Hooniverse Weekend V.I.S.I.T. Edition – Gettin' the Led Out

No OJ jokes, please.

Drive around Colorado long enough, and you’ll eventually run into one of those old-timey towns whose main street has been preserved to look as it did in the 1800s. The words “historical” and “heritage” are thrown around with alarming frequency, mostly used to describe antiques stores, steakhouses, and art galleries, whose wooden storefronts and hand-painted signs are scientifically designed for maximum financial extraction. They’re the sort of places you thought didn’t exist outside of postcards or Norman Rockwell paintings. If these towns had mottos, they’d be “you betcha!”
Leadville, CO, is one of these towns. Walking down its quaint, folksy main street, you half-expect a musical to break out, or a shootout.

Welcome to America.

Yet Leadville is a town that’s full of meth labs a little rougher around the edges; a town that holds onto its gritty mining heritage more successfully than, say, Manitou Springs or Georgetown. After all, the National Mining Hall of Fame and Museum is down the street, next to a Safeway and a Denny’s. (No respectable “historical town” would have a Denny’s.)
It’s also the last place you’d expect to see a bright purple De Tomaso Pantera.
"More out of place than…a 70s Italian supercar in a Colorado mining town"

Unfortunately, the lucky bastard of an owner pulled away with a wail before I could stalk it further.  But hey, here’s a Ford Bronco!

Before SUVs ballooned to a size that necessitated rearview cameras, parking sensors, side mirrors the size of Jersey barriers, and a team of Sherpas to guide you into your Starbucks drive-thru, there was a hotly-contested market of small trucks. The Jeep CJ series certainly counted. As did the International Scout, which still thrives in abundant numbers out West. And the new-for-1966 Bronco, on its 92-inch wheelbase,

In many ways it was the Mustang of off-roaders: it wasn’t as well-known as the former, but it sold well, it had a dizzying options list, and it was cheap as hell. But unlike the Mustang it didn’t share a platform with anything, much less the Falcon. No wimpy car-based unibodies here!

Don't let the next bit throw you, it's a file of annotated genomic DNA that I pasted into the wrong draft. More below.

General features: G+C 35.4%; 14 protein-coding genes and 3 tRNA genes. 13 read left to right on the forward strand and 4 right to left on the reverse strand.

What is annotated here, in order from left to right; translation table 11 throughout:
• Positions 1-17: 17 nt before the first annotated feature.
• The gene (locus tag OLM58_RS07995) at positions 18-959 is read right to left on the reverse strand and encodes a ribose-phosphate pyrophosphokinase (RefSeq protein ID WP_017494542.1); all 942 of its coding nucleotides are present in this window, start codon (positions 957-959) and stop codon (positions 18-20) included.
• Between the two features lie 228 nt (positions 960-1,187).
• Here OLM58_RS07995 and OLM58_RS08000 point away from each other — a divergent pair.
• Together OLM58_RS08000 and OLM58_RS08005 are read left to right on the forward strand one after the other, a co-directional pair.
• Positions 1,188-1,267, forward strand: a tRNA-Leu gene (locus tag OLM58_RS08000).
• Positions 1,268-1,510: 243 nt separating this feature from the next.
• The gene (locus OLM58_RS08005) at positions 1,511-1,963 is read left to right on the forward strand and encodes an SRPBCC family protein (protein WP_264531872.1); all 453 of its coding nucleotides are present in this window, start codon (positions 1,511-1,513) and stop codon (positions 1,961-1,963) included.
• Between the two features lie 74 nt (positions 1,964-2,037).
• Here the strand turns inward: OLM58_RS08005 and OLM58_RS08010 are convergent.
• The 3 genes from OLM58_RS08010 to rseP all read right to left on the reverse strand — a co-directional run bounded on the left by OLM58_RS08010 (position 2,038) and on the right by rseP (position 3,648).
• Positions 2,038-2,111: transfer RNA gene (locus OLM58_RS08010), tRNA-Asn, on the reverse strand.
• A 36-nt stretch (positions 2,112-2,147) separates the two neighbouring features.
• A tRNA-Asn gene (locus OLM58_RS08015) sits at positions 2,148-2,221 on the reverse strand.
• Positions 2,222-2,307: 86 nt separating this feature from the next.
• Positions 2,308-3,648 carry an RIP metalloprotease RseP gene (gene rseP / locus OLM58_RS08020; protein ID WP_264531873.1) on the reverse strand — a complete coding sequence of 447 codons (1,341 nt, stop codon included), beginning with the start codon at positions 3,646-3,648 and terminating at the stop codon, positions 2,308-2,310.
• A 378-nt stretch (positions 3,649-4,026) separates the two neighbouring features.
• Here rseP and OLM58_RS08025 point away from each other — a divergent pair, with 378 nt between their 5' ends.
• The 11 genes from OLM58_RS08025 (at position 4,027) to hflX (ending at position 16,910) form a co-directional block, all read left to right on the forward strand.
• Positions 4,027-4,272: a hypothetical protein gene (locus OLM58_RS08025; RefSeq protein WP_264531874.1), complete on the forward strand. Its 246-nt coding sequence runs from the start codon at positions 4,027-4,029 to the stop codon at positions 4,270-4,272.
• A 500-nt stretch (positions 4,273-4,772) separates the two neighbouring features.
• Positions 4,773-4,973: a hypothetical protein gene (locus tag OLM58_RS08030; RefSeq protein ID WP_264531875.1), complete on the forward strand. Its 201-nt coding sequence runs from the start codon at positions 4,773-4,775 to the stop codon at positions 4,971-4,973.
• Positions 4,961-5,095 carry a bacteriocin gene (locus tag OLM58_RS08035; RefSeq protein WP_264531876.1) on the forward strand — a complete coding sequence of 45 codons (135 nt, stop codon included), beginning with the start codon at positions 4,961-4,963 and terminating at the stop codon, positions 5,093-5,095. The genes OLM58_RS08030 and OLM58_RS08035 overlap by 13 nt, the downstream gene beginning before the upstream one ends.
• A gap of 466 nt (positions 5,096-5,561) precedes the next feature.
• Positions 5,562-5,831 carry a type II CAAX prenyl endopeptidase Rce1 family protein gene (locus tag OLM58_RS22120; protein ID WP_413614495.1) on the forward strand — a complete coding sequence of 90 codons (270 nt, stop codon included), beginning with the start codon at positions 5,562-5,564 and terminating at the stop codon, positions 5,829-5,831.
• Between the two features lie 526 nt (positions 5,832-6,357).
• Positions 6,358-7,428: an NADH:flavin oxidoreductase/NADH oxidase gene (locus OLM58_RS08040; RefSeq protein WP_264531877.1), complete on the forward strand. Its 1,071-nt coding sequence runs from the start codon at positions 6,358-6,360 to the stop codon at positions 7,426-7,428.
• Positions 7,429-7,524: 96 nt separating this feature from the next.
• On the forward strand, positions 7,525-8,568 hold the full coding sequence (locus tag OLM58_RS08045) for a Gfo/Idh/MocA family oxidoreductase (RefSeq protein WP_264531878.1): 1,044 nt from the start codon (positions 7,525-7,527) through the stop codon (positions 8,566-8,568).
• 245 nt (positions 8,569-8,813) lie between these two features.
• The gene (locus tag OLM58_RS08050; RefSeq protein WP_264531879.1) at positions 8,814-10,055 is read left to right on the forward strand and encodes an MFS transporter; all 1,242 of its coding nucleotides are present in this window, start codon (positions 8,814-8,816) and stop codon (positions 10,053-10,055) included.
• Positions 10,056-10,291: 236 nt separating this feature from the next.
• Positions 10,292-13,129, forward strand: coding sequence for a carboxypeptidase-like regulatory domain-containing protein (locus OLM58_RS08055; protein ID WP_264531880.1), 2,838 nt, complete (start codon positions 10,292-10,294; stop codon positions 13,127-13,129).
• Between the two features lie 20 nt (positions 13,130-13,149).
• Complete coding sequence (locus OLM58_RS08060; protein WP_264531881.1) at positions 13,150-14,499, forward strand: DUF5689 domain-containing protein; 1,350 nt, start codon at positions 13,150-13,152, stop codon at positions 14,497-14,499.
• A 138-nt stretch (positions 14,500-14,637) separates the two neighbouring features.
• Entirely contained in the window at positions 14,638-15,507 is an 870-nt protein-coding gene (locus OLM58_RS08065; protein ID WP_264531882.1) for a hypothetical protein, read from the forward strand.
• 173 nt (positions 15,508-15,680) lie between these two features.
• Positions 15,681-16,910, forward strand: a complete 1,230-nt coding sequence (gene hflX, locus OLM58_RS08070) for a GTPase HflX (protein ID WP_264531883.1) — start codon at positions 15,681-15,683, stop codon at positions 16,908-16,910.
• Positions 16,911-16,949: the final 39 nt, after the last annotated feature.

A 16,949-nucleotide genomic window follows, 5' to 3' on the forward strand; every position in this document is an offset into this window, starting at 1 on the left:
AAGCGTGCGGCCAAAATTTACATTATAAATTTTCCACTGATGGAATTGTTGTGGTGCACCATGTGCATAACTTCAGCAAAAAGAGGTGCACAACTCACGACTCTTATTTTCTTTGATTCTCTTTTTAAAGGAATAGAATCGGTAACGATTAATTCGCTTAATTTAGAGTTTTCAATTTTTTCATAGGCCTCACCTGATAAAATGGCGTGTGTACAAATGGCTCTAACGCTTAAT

Speaking of options, this one gets the 289 Windsor V8. Enterprising sportsmen could go for the 302 in later years, in order to compete with bigger and more powerful Chevy products. Like the one seen below: later Broncos would evolve into similarly-sized behemoths.

Variations on a theme.

But for now, we can look at this honest, salt-of-the-earth Bronco and appreciate it for fitting into an equally honest, salty town. No matter how damn cool that Pantera is.

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  1. tonyola Avatar

    That Pantera probably survives because the air is thin and dry – Leadville is the highest incorporated city in the US with an elevation of around 10,100 feet.

  2. Jo_Schmo Avatar

    Georgetown! I stopped there a few years back for lunch and happened upon some bat-shit crazy stretched and blown jeeps ice-racing out on the frozen lake. Tire spikes were morbidly long and sharp! I took a crapload of photos and promptly lost the camera. Sigh. I need to venture back out there some day.

  3. K5ING Avatar

    While I was going through Leadville a few year ago on a motorcycle trip, I took this picture of what became my favorite convenience store name of all time. Enjoy!
    [IMG ]http://i151.photobucket.com/albums/s141/K5ING/Misc/co03.jpg[/IMG]

  4. K5ING Avatar

    While I was going through Leadville a few years ago on a motorcycle trip, I took this picture of what became my favorite convenience store name of all time. Enjoy!
    BTW, don't let sign fool you. It's not "Unleadedville"….LOL

    1. bzr Avatar

      Sigh, $1.35/gal gas…
      Kum & Go is a chain with a bunch of locations on the side of I-70. And yes, I still crack up every time I drive past them.

  5. muthalovin Avatar

    I am POSITIVE that Pantera was just passing through. That is something I noticed driving the highways and byways of Colorado, New Mexico and Utah; folks with awesome rides from the big cities like the hoon those twisties. That Pantera is so fine!

  6. CptSevere Avatar

    Being a serious mining history freak who lives in a historic mining town, it's surprising that I haven't spent much time in Colorado touring towns like this. Leadville is one of the bigtime boomtowns of the nineteenth century, a lot of silver was mined there. I'd love to check out that museum, I'd be in my element.
    Yeah, for that hypothetical trip through the Colorado Rockies, it's a tough choice as to what kind of vehicle I'd want. A car like the Pantera (yeah, right) to take advantage of the spectacular mountain twisties, or a capable 4WD like the Bronco to get up into the mountains to see the mines and ghost towns that you'd otherwise never see? Maybe a dual-sport bike of some kind, like one of the big BMW's would be the right tool for that trip. Man, I'd love to get up there.

  7. Andrew Aleman Avatar

    Wow I have to express that is fantastic. Even composing that article should have taken you a seriously extended time. Many thanks for ones work!